Seeing His Wife for the First Time

James Kelm standing with nurses and doctors using his bionic eye for the fist time.

Retinitis pigmentosa may have blinded James Kelm, but it couldn’t stop him. Despite the slow loss of his sight to the rare genetic condition, he kept active and even boxed competitively.

Legally blind for more than 20 years, Kelm is now a pastor in Duluth, where he helps others explore their spirituality. He heard about his new chance at sight from his sister, who discovered that the bionic eye was being made by a California-based company, Second Sight. In March a team at the University implanted one in his left eye.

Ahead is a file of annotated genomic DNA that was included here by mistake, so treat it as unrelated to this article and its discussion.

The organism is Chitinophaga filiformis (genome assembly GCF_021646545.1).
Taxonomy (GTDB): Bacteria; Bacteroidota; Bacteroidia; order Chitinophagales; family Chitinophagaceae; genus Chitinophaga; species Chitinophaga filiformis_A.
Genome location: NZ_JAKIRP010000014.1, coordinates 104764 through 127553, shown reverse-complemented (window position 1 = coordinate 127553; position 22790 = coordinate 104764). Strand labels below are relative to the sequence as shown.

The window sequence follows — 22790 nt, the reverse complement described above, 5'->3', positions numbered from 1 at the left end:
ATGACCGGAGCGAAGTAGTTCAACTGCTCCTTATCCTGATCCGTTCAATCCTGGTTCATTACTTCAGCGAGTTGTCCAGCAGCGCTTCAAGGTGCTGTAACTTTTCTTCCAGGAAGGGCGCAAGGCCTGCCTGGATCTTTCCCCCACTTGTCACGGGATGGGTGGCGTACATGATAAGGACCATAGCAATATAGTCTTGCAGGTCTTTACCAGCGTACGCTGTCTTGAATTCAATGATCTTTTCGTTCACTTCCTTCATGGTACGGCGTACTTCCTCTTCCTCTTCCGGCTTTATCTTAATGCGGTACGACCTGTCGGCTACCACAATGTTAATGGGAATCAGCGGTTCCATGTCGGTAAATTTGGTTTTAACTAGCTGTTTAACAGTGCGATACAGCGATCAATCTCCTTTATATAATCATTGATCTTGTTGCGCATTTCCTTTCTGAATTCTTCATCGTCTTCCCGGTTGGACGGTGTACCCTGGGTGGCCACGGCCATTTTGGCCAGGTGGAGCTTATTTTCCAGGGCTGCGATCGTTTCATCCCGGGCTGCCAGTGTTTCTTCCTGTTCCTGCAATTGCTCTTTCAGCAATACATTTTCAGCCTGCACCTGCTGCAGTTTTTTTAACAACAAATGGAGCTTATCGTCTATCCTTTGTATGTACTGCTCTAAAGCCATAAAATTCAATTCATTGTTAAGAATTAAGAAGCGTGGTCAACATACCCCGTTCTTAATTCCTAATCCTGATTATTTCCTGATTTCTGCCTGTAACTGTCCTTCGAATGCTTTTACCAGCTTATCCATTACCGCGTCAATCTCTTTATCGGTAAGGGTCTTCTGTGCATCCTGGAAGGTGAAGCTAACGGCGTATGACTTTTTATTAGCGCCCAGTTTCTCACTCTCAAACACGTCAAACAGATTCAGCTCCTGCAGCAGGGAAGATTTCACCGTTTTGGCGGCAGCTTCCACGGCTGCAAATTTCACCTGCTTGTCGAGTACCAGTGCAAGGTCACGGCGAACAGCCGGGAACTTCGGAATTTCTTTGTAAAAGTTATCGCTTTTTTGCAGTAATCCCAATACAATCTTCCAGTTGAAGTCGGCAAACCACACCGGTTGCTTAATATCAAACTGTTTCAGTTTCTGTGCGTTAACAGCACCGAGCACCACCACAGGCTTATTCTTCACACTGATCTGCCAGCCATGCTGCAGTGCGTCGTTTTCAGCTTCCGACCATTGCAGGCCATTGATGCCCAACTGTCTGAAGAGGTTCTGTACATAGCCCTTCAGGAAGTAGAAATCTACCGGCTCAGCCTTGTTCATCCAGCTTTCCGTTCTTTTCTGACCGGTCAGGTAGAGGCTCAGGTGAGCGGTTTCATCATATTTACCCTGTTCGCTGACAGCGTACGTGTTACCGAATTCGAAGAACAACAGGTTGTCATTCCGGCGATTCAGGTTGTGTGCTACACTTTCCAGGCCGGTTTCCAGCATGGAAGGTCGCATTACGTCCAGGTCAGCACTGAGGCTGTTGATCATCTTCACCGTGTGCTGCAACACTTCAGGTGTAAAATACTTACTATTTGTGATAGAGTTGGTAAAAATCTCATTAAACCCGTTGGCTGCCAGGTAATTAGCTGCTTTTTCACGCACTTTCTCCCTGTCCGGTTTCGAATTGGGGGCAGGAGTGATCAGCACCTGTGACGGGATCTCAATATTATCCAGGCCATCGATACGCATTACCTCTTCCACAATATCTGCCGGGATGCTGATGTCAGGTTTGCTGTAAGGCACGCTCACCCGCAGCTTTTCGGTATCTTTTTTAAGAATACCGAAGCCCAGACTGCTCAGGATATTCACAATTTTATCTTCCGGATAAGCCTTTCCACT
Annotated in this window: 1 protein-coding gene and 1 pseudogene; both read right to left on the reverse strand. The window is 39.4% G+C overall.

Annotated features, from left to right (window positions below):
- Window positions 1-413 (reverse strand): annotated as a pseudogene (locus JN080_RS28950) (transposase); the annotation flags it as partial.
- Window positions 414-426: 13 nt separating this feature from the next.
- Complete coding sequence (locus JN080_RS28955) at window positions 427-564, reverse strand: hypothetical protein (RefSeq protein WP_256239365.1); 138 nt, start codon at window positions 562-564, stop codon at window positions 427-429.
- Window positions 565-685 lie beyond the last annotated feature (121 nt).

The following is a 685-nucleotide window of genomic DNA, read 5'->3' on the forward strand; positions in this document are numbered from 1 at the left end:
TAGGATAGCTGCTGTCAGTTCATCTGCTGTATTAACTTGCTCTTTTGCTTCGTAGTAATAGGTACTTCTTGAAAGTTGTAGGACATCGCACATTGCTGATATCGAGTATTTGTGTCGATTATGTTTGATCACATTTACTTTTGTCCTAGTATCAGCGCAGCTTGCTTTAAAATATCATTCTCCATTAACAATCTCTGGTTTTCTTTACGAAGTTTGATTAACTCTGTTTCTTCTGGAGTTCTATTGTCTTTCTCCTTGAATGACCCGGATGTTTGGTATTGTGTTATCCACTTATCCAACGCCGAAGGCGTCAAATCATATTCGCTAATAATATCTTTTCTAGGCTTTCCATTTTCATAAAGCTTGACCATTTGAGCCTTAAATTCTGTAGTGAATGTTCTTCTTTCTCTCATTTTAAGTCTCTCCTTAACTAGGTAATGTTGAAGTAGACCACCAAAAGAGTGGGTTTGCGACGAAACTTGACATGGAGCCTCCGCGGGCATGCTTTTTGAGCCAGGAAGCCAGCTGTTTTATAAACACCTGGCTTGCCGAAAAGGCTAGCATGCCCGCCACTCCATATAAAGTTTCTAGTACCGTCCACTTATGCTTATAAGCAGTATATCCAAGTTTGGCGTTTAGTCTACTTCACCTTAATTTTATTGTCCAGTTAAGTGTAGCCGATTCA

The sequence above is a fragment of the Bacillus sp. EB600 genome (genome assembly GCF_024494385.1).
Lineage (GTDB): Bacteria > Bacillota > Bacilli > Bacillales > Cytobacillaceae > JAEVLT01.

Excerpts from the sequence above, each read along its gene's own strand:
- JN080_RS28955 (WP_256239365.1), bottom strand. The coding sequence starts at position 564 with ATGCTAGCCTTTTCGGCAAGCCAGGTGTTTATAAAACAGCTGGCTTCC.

In the first trial, Helms was careful to manage his expectations. When the bionic eye was activated, he could see light and contrast between objects. And when Kimberley stepped in front of him, he could see her move.

At this point the bionic eye doesn’t give clear images, but for patients like Kelm, it means being able to see lights and shapes that outline a path to follow—or that mean a loved one is near. Someday, advances in the technology may bring his world into focus.
University of Minnesota, Twin Cities